BERLIN -- A German advisory board has recommended that people who have received the AstraZeneca vaccine should be given another shot with one the mRNA vaccines.
The German committee on vaccinations points to studies that show a "significantly better" immune response when AstraZeneca is combined with a second dose of an mRNA vaccine, as compared to two shots of AstraZeneca.
A Thursday draft recommendation calls for at least four weeks of time between each shot.
Germany uses Moderna and Pfizer mRNA vaccines.
German authorities ruled that anyone under 60 years old who received AstraZeneca's first shot should be given a second shot.
This decision was made after AstraZeneca vaccine was linked with extremely rare blood clots.
RIO DE JANEIRO -- A newly established tent city in Rio de Janeiro has seen hundreds of families homeless. This is a sign of Brazil's resurgent poverty after the pandemic.
Police fired water cannons and tear gas at the tents, as residents blocked the entrance to the site. The city was experiencing one its coldest mornings in years, right in the middle of Southern Hemisphere winter.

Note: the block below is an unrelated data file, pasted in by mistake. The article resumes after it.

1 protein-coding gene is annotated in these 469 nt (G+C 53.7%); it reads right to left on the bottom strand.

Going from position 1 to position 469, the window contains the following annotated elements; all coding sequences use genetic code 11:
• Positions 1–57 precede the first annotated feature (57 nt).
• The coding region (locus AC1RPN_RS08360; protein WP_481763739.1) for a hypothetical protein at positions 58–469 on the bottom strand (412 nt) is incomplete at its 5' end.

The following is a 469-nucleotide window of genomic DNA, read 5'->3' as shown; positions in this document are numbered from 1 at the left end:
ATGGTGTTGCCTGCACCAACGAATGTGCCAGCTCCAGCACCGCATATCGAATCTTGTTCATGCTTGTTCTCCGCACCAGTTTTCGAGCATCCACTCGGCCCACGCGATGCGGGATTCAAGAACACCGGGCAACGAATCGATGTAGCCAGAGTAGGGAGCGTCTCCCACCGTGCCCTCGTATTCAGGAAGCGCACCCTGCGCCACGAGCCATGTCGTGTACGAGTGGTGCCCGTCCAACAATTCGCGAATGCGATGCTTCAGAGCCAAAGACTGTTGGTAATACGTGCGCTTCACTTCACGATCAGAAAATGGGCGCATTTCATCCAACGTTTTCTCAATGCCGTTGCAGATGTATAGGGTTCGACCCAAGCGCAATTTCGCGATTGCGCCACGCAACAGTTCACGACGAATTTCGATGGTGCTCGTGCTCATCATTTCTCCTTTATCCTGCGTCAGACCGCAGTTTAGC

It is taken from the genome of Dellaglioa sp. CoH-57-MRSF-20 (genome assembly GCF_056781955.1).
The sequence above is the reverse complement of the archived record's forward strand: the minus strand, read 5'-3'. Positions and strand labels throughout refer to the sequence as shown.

Itaguai's forced evacuation was ordered by a court in favor of Petrobras, the state oil company Petrobras. Two months had passed since the residents had been living on the plot and they christened it the "First of May Refugee Camp."
Many cities in Brazil have seen an increase in poverty since the government cut back on its pandemic welfare programs. Many were left vulnerable to rising inflation, as the country's weak labor market continues to show no signs of recovery.
BRANSON MO. BRANSON, Mo. -- As the July 4 holiday weekend approaches health officials in Missouri are worried about the potential for high coronavirus vaccination rates. This could create the perfect environment for the rapid-growing delta variant.
Missouri ranks second to Nevada in terms of having the highest coronavirus diagnoses rate over the past week. According to data from Johns Hopkins University, the average daily coronavirus cases in Missouri has increased from 576 per person on June 15th to 891 Tuesday.